The traditions and customs of Raksha Bandhan are as old as the festival. Go through the article to know various traditions and customs of Rakhi.

Traditions And Customs Of Rakhi

Every year, the festival of Raksha Bandhan is celebrated on Shravana Purnima i.e. the full moon day of the Hindu month of Shravana which usually falls in the month of July or August, according to the Gregorian calendar. This auspicious day rejoices the special bond between a brother and a sister, reflecting their true love and care for each other. Distance does not matter as the brothers who are far away from their sisters try to come to them for the occasion. Once together, the festival is then celebrated by following the complete rituals which have been followed since the time immemorial. And though the style of celebrating the festival has changed with time, these traditions and customs remain unchanged. Thus, holding tight the customs, it is rejoiced in the same manner with lots of happiness and excitement all over the country. Not only that, the festival of Rakhi has also become very popular among the Indians who live abroad.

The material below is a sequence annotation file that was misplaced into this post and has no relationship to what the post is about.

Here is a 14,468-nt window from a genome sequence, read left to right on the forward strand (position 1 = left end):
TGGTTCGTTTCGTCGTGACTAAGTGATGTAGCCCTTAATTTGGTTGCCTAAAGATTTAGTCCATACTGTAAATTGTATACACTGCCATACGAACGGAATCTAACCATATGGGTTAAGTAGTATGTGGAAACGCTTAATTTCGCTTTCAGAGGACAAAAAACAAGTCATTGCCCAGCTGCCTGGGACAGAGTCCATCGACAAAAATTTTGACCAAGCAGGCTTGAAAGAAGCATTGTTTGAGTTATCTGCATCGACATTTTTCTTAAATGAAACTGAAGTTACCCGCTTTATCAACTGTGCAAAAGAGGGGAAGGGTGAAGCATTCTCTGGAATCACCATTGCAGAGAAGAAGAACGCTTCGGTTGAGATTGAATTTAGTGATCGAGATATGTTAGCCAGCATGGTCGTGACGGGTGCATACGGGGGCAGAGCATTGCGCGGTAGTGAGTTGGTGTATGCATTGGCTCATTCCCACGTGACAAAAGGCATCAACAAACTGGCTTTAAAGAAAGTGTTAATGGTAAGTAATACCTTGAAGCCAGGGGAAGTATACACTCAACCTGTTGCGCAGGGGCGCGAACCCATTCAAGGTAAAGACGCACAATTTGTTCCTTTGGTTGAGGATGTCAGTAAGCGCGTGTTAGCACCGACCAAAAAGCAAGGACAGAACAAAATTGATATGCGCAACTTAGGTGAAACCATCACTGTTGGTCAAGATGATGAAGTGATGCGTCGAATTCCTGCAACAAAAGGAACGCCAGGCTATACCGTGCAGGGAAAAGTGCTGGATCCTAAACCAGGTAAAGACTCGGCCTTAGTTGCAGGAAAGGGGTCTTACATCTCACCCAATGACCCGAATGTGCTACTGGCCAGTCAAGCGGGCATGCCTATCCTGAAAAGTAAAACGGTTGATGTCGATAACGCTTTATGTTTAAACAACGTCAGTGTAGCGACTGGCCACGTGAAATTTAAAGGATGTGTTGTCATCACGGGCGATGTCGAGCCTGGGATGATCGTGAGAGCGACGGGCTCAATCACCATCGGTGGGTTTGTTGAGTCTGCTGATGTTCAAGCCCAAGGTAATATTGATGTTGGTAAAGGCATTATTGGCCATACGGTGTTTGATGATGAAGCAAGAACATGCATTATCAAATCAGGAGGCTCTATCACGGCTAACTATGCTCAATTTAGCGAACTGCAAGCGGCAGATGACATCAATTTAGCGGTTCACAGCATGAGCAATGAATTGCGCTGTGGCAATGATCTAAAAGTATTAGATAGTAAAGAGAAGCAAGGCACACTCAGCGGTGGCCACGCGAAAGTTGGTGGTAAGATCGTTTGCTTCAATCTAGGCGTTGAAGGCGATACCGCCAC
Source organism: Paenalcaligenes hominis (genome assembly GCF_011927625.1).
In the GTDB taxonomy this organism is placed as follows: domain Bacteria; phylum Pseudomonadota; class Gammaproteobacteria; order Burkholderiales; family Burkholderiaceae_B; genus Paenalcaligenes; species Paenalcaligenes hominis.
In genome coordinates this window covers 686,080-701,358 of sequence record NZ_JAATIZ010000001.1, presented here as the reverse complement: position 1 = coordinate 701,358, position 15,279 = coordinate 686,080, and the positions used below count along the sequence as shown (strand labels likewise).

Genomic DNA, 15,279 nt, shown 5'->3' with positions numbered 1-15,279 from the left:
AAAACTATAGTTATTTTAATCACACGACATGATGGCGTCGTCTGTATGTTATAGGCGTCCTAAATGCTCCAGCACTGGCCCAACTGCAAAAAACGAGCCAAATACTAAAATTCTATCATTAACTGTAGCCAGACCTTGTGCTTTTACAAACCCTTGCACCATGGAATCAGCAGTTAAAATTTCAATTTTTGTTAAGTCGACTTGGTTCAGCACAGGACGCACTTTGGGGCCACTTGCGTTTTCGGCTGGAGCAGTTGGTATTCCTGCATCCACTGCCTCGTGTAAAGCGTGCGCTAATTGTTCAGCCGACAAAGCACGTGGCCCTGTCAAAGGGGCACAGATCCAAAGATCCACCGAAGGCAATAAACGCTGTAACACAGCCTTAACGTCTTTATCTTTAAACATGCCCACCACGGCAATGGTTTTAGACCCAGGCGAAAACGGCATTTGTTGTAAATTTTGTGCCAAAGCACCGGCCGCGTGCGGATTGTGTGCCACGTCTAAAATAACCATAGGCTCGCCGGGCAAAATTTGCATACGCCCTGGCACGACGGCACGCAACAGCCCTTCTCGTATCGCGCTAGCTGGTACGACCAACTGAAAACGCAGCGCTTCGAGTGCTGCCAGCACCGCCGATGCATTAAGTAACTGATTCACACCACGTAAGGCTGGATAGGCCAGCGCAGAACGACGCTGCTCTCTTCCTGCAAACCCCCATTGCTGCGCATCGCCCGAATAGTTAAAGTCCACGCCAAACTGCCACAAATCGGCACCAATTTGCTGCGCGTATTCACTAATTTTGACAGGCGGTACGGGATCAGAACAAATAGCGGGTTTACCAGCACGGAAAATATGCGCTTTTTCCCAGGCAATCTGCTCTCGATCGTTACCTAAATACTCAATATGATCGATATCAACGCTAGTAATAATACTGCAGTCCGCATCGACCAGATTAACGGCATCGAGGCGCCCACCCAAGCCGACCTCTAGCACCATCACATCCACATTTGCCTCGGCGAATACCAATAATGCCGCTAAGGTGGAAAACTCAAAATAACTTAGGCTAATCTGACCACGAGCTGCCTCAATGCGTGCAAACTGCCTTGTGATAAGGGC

The preparations for this festival start in advance and the market is adorned with a true festive look. Full of variety of colourful and attractive rakhis are put on display in every shop. For small kids, rakhis are available in the form of their favourite cartoon characters, toy vehicles, etc. and for elder people, in the form of thin threads, with shells, swastikas, and images of Lord Ganesha etc. Sisters too start shopping a good few days before the actual day and also, at times, they make rakhi threads on their own, just as in the market. Besides the shops selling rakhis, the garment shops, sweet shops, gift shops, etc. too get flooded with attractive items; various types of gifts are made available, depending on the age group, to give to the sisters as a token of love.

According to the old Indian traditions, all the family members get up early in the morning and get ready for the rituals which are to be performed on the day. They all, together, offer a prayer to the divine deities and then, sisters prepare the thali of puja which includes roli (vermilion), rice grains, rakhi thread, incense sticks, earthen lamps and sweets. They perform an aarti of their brothers, put tilak (of roli and few rice grains) on their forehead. After that, they tie the rakhi thread on the wrist of their brothers and offer sweets to them. These rituals are performed with the chanting of the mantras. In return, the brothers bless their sisters with warm wishes and promise to protect them from all the evil and difficulties which come in their way, till the end of the life. They also give rakhi gifts or money to them as a symbol of love and care, whereas brothers who are smaller than their sisters touch their sisters' feet and take blessings from them.